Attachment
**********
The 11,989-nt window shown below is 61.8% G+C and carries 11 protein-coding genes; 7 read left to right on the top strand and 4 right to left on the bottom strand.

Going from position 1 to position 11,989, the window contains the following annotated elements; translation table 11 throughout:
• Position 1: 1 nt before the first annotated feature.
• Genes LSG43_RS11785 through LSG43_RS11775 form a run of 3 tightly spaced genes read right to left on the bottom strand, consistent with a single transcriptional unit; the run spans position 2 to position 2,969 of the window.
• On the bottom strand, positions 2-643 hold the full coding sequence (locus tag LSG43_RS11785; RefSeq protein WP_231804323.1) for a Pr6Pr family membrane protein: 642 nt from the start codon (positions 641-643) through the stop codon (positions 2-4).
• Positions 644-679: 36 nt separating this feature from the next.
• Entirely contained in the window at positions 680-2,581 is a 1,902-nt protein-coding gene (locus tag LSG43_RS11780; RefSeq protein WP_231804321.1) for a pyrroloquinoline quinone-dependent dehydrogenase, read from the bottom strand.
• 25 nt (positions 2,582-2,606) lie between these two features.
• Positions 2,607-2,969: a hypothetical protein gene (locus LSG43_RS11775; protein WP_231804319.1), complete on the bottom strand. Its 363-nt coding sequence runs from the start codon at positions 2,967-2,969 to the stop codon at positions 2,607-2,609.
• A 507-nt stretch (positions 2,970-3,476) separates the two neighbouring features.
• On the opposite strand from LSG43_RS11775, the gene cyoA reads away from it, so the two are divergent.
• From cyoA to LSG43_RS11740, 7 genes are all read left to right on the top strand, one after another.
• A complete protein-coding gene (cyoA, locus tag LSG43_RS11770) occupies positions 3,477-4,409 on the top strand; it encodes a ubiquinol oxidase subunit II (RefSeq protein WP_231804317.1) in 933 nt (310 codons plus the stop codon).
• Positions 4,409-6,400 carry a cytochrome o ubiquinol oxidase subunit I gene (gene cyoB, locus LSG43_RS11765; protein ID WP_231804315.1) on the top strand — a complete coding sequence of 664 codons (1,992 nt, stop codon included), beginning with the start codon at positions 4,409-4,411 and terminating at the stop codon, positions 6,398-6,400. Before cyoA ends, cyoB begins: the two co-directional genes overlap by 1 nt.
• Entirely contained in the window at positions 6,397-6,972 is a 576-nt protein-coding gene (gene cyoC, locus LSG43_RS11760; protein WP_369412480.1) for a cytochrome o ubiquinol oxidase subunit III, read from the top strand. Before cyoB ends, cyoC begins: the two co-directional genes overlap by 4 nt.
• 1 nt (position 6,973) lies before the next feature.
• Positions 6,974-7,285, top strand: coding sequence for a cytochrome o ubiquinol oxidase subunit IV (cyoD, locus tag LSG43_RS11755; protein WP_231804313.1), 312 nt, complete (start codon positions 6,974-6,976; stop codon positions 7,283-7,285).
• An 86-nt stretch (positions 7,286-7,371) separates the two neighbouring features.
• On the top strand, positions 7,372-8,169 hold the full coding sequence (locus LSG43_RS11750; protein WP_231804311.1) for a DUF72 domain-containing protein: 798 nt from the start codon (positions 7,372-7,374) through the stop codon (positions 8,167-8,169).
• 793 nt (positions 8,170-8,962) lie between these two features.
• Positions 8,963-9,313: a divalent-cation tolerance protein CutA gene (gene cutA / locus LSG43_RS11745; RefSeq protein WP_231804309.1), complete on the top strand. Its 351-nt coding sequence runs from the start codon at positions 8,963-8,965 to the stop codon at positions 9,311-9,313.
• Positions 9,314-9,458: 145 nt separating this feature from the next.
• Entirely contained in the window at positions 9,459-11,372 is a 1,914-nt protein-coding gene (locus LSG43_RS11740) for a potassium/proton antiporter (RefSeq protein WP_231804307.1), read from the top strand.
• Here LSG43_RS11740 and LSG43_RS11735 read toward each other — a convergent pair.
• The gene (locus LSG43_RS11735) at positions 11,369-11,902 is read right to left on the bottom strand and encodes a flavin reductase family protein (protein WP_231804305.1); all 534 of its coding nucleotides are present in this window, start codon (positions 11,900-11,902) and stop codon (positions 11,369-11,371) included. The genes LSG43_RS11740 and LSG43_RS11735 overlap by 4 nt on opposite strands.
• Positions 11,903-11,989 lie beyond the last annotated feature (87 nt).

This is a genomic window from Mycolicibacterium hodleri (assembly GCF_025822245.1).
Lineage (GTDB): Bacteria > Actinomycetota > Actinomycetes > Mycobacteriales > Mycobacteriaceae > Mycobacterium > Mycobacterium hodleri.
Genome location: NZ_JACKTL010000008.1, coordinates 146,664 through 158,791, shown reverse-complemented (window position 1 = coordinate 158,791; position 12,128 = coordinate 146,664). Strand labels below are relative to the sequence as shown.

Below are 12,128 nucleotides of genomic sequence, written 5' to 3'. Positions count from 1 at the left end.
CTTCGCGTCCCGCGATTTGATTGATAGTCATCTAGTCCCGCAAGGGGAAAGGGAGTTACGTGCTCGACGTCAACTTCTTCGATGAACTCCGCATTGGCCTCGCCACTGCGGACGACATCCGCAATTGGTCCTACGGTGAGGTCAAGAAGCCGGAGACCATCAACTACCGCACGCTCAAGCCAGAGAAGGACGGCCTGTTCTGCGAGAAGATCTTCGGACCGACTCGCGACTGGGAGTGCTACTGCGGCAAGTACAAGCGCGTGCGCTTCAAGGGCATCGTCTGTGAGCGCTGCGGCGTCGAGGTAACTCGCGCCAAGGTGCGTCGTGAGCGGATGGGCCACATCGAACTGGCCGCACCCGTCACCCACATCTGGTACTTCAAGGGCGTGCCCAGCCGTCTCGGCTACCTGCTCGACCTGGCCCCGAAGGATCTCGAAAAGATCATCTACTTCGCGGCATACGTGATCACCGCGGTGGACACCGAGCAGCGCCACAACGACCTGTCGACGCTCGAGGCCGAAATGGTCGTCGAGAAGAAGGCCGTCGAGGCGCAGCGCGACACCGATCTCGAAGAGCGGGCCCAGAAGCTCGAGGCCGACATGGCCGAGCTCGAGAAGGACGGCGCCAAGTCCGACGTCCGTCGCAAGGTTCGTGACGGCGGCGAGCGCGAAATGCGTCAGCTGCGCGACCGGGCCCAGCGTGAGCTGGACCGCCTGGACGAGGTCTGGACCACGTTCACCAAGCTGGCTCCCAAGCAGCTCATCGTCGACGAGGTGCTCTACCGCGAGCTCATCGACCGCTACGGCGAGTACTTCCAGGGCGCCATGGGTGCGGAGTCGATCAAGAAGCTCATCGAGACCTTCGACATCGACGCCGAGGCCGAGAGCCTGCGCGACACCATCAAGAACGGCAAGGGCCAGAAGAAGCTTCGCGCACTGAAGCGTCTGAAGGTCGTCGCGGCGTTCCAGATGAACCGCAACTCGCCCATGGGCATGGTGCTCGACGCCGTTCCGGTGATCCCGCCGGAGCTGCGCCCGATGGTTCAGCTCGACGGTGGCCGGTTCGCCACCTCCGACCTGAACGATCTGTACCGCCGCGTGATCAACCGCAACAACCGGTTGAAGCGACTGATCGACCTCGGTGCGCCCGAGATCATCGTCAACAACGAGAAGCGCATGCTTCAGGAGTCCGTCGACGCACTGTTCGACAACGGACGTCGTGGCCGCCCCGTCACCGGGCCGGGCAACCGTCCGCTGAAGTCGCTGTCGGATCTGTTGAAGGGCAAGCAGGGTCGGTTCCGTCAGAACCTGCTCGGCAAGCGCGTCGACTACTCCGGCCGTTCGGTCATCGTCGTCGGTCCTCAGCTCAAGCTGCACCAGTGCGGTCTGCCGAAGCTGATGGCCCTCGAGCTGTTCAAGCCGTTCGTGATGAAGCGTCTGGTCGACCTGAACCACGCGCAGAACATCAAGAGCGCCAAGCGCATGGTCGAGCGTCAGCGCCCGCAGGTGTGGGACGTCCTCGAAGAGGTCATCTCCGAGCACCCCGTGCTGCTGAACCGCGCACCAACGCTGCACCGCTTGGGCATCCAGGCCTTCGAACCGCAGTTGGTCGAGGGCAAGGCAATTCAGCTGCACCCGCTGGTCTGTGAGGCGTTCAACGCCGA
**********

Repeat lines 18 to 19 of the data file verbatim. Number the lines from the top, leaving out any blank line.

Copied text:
• An 86-nt stretch (positions 7,286-7,371) separates the two neighbouring features.
• On the top strand, positions 7,372-8,169 hold the full coding sequence (locus LSG43_RS11750; protein WP_231804311.1) for a DUF72 domain-containing protein: 798 nt from the start codon (positions 7,372-7,374) through the stop codon (positions 8,167-8,169).